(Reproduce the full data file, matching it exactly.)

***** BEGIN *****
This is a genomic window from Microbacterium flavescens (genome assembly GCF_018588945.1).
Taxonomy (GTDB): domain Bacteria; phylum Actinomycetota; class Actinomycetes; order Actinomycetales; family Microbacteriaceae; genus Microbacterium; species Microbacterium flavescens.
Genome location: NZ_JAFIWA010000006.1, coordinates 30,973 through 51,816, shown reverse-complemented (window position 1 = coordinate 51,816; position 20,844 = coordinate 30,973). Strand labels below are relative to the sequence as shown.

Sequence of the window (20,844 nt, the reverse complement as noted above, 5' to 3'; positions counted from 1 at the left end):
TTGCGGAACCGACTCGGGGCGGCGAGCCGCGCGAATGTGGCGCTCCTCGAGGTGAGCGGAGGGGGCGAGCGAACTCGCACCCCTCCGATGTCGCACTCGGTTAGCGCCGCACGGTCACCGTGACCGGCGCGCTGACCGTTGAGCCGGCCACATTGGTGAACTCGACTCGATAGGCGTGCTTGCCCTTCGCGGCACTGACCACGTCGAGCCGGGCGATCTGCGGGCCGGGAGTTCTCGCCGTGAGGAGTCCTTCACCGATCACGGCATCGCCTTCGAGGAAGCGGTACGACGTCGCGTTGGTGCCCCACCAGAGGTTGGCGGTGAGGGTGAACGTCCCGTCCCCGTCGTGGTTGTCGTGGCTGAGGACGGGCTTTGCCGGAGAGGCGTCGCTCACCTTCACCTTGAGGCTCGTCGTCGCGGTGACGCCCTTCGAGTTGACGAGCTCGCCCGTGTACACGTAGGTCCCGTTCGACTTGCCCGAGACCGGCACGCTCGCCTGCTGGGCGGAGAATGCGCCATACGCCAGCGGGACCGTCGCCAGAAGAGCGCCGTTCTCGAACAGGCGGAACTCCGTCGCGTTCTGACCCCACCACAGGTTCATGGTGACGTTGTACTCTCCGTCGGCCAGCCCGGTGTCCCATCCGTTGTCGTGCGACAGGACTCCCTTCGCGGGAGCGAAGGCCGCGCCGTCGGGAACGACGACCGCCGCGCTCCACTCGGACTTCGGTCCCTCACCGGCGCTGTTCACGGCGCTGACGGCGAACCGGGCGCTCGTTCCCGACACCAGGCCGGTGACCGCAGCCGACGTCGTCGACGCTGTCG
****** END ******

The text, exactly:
This is a genomic window from Microbacterium flavescens (genome assembly GCF_018588945.1).
Taxonomy (GTDB): domain Bacteria; phylum Actinomycetota; class Actinomycetes; order Actinomycetales; family Microbacteriaceae; genus Microbacterium; species Microbacterium flavescens.
Genome location: NZ_JAFIWA010000006.1, coordinates 30,973 through 51,816, shown reverse-complemented (window position 1 = coordinate 51,816; position 20,844 = coordinate 30,973). Strand labels below are relative to the sequence as shown.

Sequence of the window (20,844 nt, the reverse complement as noted above, 5' to 3'; positions counted from 1 at the left end):
TTGCGGAACCGACTCGGGGCGGCGAGCCGCGCGAATGTGGCGCTCCTCGAGGTGAGCGGAGGGGGCGAGCGAACTCGCACCCCTCCGATGTCGCACTCGGTTAGCGCCGCACGGTCACCGTGACCGGCGCGCTGACCGTTGAGCCGGCCACATTGGTGAACTCGACTCGATAGGCGTGCTTGCCCTTCGCGGCACTGACCACGTCGAGCCGGGCGATCTGCGGGCCGGGAGTTCTCGCCGTGAGGAGTCCTTCACCGATCACGGCATCGCCTTCGAGGAAGCGGTACGACGTCGCGTTGGTGCCCCACCAGAGGTTGGCGGTGAGGGTGAACGTCCCGTCCCCGTCGTGGTTGTCGTGGCTGAGGACGGGCTTTGCCGGAGAGGCGTCGCTCACCTTCACCTTGAGGCTCGTCGTCGCGGTGACGCCCTTCGAGTTGACGAGCTCGCCCGTGTACACGTAGGTCCCGTTCGACTTGCCCGAGACCGGCACGCTCGCCTGCTGGGCGGAGAATGCGCCATACGCCAGCGGGACCGTCGCCAGAAGAGCGCCGTTCTCGAACAGGCGGAACTCCGTCGCGTTCTGACCCCACCACAGGTTCATGGTGACGTTGTACTCTCCGTCGGCCAGCCCGGTGTCCCATCCGTTGTCGTGCGACAGGACTCCCTTCGCGGGAGCGAAGGCCGCGCCGTCGGGAACGACGACCGCCGCGCTCCACTCGGACTTCGGTCCCTCACCGGCGCTGTTCACGGCGCTGACGGCGAACCGGGCGCTCGTTCCCGACACCAGGCCGGTGACCGCAGCCGACGTCGTCGACGCTGTCG